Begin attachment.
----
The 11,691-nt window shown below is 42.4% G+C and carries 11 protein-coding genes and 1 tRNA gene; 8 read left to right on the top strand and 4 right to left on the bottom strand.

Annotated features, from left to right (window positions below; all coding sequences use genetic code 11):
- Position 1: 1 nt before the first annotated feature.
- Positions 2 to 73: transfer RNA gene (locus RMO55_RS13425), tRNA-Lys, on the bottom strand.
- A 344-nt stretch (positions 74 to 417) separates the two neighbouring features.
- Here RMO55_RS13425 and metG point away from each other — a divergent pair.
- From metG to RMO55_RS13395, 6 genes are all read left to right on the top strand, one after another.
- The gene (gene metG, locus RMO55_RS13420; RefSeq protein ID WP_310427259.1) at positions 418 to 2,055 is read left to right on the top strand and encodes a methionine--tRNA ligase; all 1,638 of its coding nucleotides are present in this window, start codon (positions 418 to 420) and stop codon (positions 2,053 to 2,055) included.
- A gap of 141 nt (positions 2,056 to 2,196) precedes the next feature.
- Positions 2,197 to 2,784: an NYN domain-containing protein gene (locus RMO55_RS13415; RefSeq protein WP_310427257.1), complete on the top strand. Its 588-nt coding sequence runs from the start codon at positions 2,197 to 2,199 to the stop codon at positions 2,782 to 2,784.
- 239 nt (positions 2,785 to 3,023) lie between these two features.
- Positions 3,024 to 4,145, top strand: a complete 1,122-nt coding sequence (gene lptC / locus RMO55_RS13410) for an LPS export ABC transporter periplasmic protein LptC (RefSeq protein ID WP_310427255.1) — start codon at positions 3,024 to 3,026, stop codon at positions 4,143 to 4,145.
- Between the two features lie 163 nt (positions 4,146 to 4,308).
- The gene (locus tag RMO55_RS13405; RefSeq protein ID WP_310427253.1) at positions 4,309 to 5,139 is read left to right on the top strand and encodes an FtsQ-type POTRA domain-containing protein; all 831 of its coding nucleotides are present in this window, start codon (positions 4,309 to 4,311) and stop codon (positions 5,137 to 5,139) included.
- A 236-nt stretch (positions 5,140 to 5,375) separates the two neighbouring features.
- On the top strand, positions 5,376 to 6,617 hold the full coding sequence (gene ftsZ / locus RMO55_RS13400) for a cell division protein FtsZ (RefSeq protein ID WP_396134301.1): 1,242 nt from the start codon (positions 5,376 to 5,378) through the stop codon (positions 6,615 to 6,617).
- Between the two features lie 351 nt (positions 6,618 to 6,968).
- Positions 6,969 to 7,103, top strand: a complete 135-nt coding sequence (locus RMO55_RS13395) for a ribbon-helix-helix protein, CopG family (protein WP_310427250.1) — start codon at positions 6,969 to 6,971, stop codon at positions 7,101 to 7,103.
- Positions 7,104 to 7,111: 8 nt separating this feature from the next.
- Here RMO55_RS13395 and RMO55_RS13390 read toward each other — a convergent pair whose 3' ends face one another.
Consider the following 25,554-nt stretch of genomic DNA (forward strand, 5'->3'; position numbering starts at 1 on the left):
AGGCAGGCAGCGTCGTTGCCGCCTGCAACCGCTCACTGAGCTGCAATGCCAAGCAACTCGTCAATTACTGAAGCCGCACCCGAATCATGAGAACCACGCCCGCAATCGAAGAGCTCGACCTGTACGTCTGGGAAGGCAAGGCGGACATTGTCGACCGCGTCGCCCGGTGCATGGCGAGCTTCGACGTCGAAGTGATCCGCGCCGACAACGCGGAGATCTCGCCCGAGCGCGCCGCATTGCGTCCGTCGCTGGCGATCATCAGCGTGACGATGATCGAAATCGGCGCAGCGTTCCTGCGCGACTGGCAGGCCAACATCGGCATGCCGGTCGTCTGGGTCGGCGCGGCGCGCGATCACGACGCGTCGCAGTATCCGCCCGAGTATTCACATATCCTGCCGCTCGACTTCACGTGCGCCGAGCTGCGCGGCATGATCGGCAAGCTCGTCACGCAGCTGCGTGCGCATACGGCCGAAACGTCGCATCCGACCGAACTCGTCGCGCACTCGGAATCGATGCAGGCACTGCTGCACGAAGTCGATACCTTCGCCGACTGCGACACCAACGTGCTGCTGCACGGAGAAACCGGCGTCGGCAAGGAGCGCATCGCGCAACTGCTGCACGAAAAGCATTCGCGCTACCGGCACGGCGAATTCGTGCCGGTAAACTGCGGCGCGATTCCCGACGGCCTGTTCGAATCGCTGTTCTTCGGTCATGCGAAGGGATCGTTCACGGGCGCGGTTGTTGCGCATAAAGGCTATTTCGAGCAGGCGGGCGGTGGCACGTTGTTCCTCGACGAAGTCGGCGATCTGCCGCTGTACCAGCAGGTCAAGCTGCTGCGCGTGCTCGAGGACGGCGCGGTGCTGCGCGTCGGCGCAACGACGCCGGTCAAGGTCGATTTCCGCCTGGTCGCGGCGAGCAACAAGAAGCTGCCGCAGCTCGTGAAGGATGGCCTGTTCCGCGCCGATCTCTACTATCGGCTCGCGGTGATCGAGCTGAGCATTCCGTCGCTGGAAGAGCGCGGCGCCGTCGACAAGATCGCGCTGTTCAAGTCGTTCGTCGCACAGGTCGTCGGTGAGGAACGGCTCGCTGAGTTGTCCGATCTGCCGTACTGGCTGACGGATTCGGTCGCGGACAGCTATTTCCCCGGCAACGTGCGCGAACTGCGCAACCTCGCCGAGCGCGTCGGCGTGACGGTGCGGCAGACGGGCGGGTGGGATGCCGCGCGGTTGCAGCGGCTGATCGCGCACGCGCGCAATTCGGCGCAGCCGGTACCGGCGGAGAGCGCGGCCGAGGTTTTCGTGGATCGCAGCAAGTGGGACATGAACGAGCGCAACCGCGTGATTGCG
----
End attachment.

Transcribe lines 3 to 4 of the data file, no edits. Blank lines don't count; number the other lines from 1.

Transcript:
- Position 1: 1 nt before the first annotated feature.
- Positions 2 to 73: transfer RNA gene (locus RMO55_RS13425), tRNA-Lys, on the bottom strand.